The chief priests were the temple officials; the teachers of the Law, often called ‘scribes,’ were made up of both Pharisees and Sadducees; and the elders may have been laymen who were political leaders. (Bible Knowledge Commentary)
The Scribes were the teachers of the Law. The Holman Bible Dictionary describes them as:
A professional group of such scribes developed by New Testament times, most being Pharisees. They interpreted the law, taught it to disciples, and were experts in cases where people were accused of breaking the law of Moses. They led in plans to kill Jesus and heard His stern rebuke. (Holman Bible Dictionary)
Notice that it wasn't just one or two people — most of the established religious leadership in Israel seems to have opposed Jesus.

Remember Jesus is teaching in the Temple. In verse 2 they ask:

Tell us by what authority you do these things, or who it is that gave you this authority. —Luke 20:2
They are asking “You gave you the right to do what you are doing?” Maybe one reason why they questioned His authority was because they saw Him as threat to their authority!

Their question is good one but their attitude is not. They aren't really looking for answers; they don't really want to know. What they want is an answer from Jesus that they can twist into something to get Him in trouble. Jesus knows that full well. So He answers with a well designed question. As we discussed last week, a well designed question gets to the point often better than a direct answer.

I also will ask you a question. Now tell me, Was the baptism of John from heaven or from man? —Luke 20:3-4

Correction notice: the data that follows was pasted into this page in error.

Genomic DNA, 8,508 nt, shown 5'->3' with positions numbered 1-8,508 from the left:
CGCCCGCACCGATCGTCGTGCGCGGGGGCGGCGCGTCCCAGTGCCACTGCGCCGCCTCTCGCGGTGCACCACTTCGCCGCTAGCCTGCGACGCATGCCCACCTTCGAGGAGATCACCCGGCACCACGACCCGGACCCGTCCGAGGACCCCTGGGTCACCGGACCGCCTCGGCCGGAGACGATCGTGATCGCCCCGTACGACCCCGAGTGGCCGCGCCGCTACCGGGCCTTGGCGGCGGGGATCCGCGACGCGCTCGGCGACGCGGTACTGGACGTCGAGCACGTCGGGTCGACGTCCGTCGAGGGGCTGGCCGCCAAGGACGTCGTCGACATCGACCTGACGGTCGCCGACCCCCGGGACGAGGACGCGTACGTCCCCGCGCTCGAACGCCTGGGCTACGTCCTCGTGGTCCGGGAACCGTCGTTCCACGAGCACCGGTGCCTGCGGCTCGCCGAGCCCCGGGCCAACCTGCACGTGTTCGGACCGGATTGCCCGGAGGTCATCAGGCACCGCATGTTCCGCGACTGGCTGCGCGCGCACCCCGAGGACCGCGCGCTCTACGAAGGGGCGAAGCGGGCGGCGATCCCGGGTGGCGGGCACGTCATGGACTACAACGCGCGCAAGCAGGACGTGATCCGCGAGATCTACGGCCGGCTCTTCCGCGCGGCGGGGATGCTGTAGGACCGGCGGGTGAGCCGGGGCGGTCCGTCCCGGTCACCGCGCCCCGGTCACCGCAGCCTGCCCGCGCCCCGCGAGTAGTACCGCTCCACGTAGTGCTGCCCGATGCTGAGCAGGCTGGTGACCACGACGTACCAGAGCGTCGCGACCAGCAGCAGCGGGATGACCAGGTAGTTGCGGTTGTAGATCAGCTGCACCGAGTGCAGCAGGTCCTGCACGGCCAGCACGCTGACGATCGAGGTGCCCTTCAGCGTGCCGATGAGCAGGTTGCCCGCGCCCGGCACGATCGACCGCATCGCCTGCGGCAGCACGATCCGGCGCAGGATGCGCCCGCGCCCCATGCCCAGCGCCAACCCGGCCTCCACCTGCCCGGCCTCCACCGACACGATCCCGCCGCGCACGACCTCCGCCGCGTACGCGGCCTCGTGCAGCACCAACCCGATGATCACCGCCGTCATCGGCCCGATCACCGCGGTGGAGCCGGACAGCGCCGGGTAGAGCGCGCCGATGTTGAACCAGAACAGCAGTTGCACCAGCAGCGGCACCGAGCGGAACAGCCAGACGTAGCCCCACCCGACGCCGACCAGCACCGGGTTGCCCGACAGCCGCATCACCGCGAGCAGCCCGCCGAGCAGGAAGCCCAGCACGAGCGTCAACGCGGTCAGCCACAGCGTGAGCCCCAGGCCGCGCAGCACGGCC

Jesus answers their question with one of His own. This is a good way to take more control of a conversation — to shift from the defensive to the offensive. It's not that He's afraid of answering, but He wants to reveal their motives and attitudes. That question caused them to hold a summit:
And they discussed it with one another, saying, “If we say, ‘From heaven,’ he will say, ‘Why did you not believe him?’ But if we say, ‘From man,’ all the people will stone us to death, for they are convinced that John was a prophet.” So they answered that they did not know where it came from. —Luke 20:5-7
Their discussion shows both their cowardice and lack of conviction. They were more concerned about what the people thought of them than they were of proclaiming the truth. As a result of their “We don’t know” answer:
And Jesus said to them, “Neither will I tell you by what authority I do these things.” —Luke 29:8
Then He went on to tell the people a parable. Here again Jesus uses a story to illustrate a spiritual truth. The parable is addressed to the people, not to the religious leaders. However, the point of the story is about the Jewish leaders.

We will stop here this morning and pick up Luke’s record with the parable of the vineyard.

Pat and I are traveling the next couple of weeks, so we will pause the Luke study until I return.

Next week, Josh Speakman is going to present information about Missions here at Hoffmantown on behalf of Curtis Brickly. I had scheduled Curtis, but he needed to make an unexpected trip to Turkey in support of our mission work there. As some may know, three Christian missionaries were murdered there at the Smyrna church. Hoffmantown supports the missionary that we heard here in class a couple of weeks ago, and they are rallying there in Turkey to morally build up the Turkish Christian Church workers after the workers' murders. So Josh will give his information.

The two Sundays after Memorial Day, Dr. Earl Godwin will be presenting a lot more detail about what we learned from Mark Siljander, the linguistic scholar that I reported on from the National Prayer Breakfast. His two-week presentation could be titled: "Possible Bridges From Christianity to Islam" I recommend that you do not miss this expanded discussion of the items I skimmed across.